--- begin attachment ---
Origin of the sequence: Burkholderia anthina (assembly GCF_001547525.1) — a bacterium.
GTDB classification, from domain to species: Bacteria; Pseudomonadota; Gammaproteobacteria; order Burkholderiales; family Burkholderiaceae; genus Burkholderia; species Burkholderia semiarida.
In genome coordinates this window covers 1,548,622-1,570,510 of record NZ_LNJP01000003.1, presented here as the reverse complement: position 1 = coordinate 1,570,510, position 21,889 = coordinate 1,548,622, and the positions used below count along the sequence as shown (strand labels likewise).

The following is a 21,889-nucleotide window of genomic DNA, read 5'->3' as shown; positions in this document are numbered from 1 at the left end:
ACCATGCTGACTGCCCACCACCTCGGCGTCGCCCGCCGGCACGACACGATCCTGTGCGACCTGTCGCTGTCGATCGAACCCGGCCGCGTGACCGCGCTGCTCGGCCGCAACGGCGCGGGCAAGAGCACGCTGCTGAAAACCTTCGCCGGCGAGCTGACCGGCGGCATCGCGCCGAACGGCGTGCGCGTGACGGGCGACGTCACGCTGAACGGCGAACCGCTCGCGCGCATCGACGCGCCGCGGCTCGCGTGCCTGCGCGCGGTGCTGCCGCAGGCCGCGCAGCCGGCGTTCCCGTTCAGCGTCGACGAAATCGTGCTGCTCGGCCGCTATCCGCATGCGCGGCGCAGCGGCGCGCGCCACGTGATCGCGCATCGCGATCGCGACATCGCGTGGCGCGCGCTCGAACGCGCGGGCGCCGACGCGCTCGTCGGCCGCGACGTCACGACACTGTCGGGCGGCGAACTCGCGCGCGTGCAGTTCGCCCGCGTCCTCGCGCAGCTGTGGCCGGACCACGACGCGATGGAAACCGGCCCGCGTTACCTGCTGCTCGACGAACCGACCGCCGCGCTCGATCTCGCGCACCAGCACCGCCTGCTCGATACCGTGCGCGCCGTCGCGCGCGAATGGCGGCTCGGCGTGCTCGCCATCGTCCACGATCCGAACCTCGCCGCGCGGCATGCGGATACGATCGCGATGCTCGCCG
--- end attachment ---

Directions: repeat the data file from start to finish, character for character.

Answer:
Origin of the sequence: Burkholderia anthina (assembly GCF_001547525.1) — a bacterium.
GTDB classification, from domain to species: Bacteria; Pseudomonadota; Gammaproteobacteria; order Burkholderiales; family Burkholderiaceae; genus Burkholderia; species Burkholderia semiarida.
In genome coordinates this window covers 1,548,622-1,570,510 of record NZ_LNJP01000003.1, presented here as the reverse complement: position 1 = coordinate 1,570,510, position 21,889 = coordinate 1,548,622, and the positions used below count along the sequence as shown (strand labels likewise).

The following is a 21,889-nucleotide window of genomic DNA, read 5'->3' as shown; positions in this document are numbered from 1 at the left end:
ACCATGCTGACTGCCCACCACCTCGGCGTCGCCCGCCGGCACGACACGATCCTGTGCGACCTGTCGCTGTCGATCGAACCCGGCCGCGTGACCGCGCTGCTCGGCCGCAACGGCGCGGGCAAGAGCACGCTGCTGAAAACCTTCGCCGGCGAGCTGACCGGCGGCATCGCGCCGAACGGCGTGCGCGTGACGGGCGACGTCACGCTGAACGGCGAACCGCTCGCGCGCATCGACGCGCCGCGGCTCGCGTGCCTGCGCGCGGTGCTGCCGCAGGCCGCGCAGCCGGCGTTCCCGTTCAGCGTCGACGAAATCGTGCTGCTCGGCCGCTATCCGCATGCGCGGCGCAGCGGCGCGCGCCACGTGATCGCGCATCGCGATCGCGACATCGCGTGGCGCGCGCTCGAACGCGCGGGCGCCGACGCGCTCGTCGGCCGCGACGTCACGACACTGTCGGGCGGCGAACTCGCGCGCGTGCAGTTCGCCCGCGTCCTCGCGCAGCTGTGGCCGGACCACGACGCGATGGAAACCGGCCCGCGTTACCTGCTGCTCGACGAACCGACCGCCGCGCTCGATCTCGCGCACCAGCACCGCCTGCTCGATACCGTGCGCGCCGTCGCGCGCGAATGGCGGCTCGGCGTGCTCGCCATCGTCCACGATCCGAACCTCGCCGCGCGGCATGCGGATACGATCGCGATGCTCGCCG